The truth is that both performance (over-delivering) and being likable are important. You don’t want to choose between the two — you want to be both a high-achiever and a person people like.

How can you be more likable?

There’s no clear science on how to make people like you, but here’s a simple guide that I’ve seen work for most people in most cases: Treat people like they want to be treated.

If you do this and put others before yourself — if you’re nice, helpful, considerate, and simply a pleasant person to be around — people will like you and your career will benefit as a result.

I also suggest reading a couple books:

For those introverts out there, don’t worry. You don’t have to be the life of the party or a social butterfly to make this work. You don’t have to be Mary Poppins or a back-slapping good ol’ boy. Simply be friendly and thoughtful. It will go a long way in making you likable.

Step Five: Develop Your Talents

It’s a fact of life that having certain skills can significantly increase your earning ability. It’s also a fact that you likely won’t be world-class in any of them. By definition, only a small minority can be world-class at any one thing.

But you can develop a high level of competence with a unique combination of valuable skills. This collection of abilities makes you very unique — and valuable.

For instance, you probably won’t be the best salesperson in the world. Or the best negotiator. Or the best public speaker. Or the best analyst.

But you could become an executive with solid skills in sales, negotiation, public speaking, and analysis. Most people don’t have anywhere near this skill set and thus having it makes you very valuable.

Dilbert creator Scott Adams calls combining skills like this “building a talent stack“. Here’s how Adams explains what he means by a “talent stack”:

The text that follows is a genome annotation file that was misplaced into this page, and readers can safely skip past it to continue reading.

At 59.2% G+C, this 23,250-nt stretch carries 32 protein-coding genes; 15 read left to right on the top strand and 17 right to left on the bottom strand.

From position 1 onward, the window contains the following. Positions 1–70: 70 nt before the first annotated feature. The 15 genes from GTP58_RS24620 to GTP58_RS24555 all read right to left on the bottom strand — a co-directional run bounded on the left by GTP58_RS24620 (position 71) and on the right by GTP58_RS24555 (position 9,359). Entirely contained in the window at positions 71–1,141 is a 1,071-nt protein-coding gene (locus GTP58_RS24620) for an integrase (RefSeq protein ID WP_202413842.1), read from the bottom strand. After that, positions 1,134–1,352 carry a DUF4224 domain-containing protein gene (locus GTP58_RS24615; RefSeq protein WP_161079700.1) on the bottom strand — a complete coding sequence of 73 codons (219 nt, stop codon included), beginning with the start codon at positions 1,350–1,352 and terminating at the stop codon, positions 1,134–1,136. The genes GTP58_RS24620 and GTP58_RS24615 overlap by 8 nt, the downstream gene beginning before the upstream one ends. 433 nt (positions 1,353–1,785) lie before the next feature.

It’s the idea that you can combine normal skills until you have the right kind to be extraordinary.

Understanding how a talent stack works is important. Normally, people think that success comes from developing talent in one skill. This works well in some fields. In medicine, the natural progression is to pick a specialty. In sports, you train to become best in your field, like Tiger Woods (golf) and Michael Jordan (basketball). In acting, you develop the best acting chops, like Robert De Niro and Morgan Freeman.

But besides becoming world-class in one skill, talent can come from having a unique stack of skills that no one else has. You can utilize different skills to create value in a way no one else can, thus becoming one-of-a-kind in your own league.

This concept is absolutely true. I’ve seen it play out again and again in my career and the careers of countless others.

So, you need to work on developing your talent stack. But how do you do this? How do you become proficient in specific skills?

You need to educate yourself and work on the needed skills. Here are some ideas:

  • Take classes. You can either pay for useful college courses yourself or many companies will cover these costs.
  • Seminars/workshops. Again on your own or company-paid. My companies sent me to time management, sales, and public speaking classes — on their own dime and during work hours. These skills benefited me throughout my career and in my private as well.
  • Read. Books are great (and free at the library). My preference is finding trusted sources online and learning from them.
  • Listen. Audiobooks can be checked out at the library and podcasts are free. Both can be listened to during down times like driving to and from work.
  • Volunteer. Charitable organizations will often allow you to take on projects that your company might think you’re not ready for. These can serve as great learning experiences.
  • Cross-functional teams. Volunteer at work to be on a team that includes several different disciplines. You can learn all about marketing, sales, finance, operations, and more.
  • Take on a special project. Ask your boss for a unique assignment. I did this a few times in my life and learned a ton every time.

Be proactive on developing your talent stack. Concentrate on those skills that most relate to higher pay. When you do you’ll become more valuable because you’ll be able to do and accomplish more. And as we’ve seen, those who do more than expected, get paid more.

That Sounds Like a Lot of Work

By this point, you may be thinking that these five “simple” steps seem like a lot of work — maybe more than you’re willing to put in.

If so, I’d like you to consider the following before you dismiss them: